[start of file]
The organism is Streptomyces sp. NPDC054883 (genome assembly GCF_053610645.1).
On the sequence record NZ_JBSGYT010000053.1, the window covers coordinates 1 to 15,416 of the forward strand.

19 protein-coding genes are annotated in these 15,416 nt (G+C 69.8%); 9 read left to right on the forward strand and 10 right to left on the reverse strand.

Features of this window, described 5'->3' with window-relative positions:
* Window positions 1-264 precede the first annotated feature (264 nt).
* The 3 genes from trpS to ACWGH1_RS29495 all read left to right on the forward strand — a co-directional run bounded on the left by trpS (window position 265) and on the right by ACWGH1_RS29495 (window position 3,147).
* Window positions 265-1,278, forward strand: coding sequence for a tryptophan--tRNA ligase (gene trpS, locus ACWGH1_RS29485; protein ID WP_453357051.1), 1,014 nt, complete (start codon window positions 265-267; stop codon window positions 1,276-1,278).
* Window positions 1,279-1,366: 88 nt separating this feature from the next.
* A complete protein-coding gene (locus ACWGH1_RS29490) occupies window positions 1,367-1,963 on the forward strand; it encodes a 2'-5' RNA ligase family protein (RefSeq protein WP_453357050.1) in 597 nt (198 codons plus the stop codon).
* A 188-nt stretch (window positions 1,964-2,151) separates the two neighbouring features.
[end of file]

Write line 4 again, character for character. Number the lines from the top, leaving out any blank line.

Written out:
Features of this window, described 5'->3' with window-relative positions: